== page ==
There are two primary reasons I hate bonds as an income investment:
- The returns are usually lower than the rate of inflation
- The returns are not compounding
Long story short, it’s nearly impossible for the average investor to get rich with bonds.
There are other ways to become a lender. Websites like LendingTree.com allow regular people to lend their money to others and earn a return on their investment. And you can always go outside the institutions to lend your money to others.
This type of investing has many of the same downfalls as bonds. The ROI is usually higher (4-6%), but again you won’t get the benefits of compounding interest.
I steer clear of this style of income investing.
8. High yield savings accounts
There are also various types of accounts where you can store your money in exchange for a small interest rate. We run into the same problems again here, though.
The best return rates on high yield savings accounts are currently less than 1%. The only upside here is that these accounts do leverage the power of compound interest.
For me, I don’t consider anything that can’t beat inflation to be an investment. No high yield savings accounts for me.
How Much $$$ Can You Make?
OK, so now you know most of the major types of income investments, and you know that stocks, real estate and business offer the best returns. But how much income can you really create from this style of investing?
You can create A LOT of income from these investments.
In fact, Kate and I have created over $50,000 in yearly income from our investments in less than three years. And we expect to create another $150,000 in yearly income over the next three years.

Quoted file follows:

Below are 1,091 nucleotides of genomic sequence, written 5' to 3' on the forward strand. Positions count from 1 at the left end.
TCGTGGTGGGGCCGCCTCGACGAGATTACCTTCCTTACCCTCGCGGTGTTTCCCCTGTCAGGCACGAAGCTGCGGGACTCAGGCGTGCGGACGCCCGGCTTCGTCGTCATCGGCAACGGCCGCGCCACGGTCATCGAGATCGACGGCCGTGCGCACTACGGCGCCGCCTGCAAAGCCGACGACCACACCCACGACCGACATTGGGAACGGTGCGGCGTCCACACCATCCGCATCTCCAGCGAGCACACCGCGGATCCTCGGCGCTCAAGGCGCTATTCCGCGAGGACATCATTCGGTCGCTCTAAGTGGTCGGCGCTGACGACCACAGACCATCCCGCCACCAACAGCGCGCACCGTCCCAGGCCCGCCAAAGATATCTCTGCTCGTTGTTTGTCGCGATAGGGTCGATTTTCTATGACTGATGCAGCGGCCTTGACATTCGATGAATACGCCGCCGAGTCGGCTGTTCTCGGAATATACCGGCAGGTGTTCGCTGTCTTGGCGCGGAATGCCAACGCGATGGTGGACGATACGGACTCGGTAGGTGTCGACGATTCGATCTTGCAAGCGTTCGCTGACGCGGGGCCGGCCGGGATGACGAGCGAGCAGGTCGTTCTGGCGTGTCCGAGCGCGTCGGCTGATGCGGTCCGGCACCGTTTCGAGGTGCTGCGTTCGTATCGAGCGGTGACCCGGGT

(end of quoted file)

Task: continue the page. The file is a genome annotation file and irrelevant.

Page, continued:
Analyze investments with cash on cash return
Before looking at return potential, we need to figure out how to measure the amount of income produced by various types of investments.
I use a metric called cash on cash return. It is a way to measure how much income you produce from an investment and how fast your initial investment is returned to your bank account.
For example a 100% cash on cash return means that after 1 year, your entire initial investment was returned to you. If you put $100 into stocks and after 1 year you had $100 in dividend payments and you still own the stocks, you had a 100% cash on cash return.
In general a 20% cash on cash return is excellent, it’s the metric I use when analyzing an investment. It means it will take about 5 years to return my initial investment. Let me show two examples.
A quick cash on cash return example
I pay $1,000 for a website. Each month, I make $25 from advertisements, so after 12 months I will have made $300 total.
That means I made back 30% of my initial $1,000 investment, or in other words, a cash on cash return of 30%.
If I continue to make $25 per month, after three years, I will have made $900, and four months later I will have made back my entire $1,000 initial investment (plus I still own a website making $25 per month).
A quick cash on cash example with debt
Let’s say I purchased that same website for $1,000, but this time I put in $500 of my own money and took out a loan for $500. Assume the loan payments are $10 per month.
Instead of making $25 per month, I’ll be making $15 per month ($25 – $10 loan payment).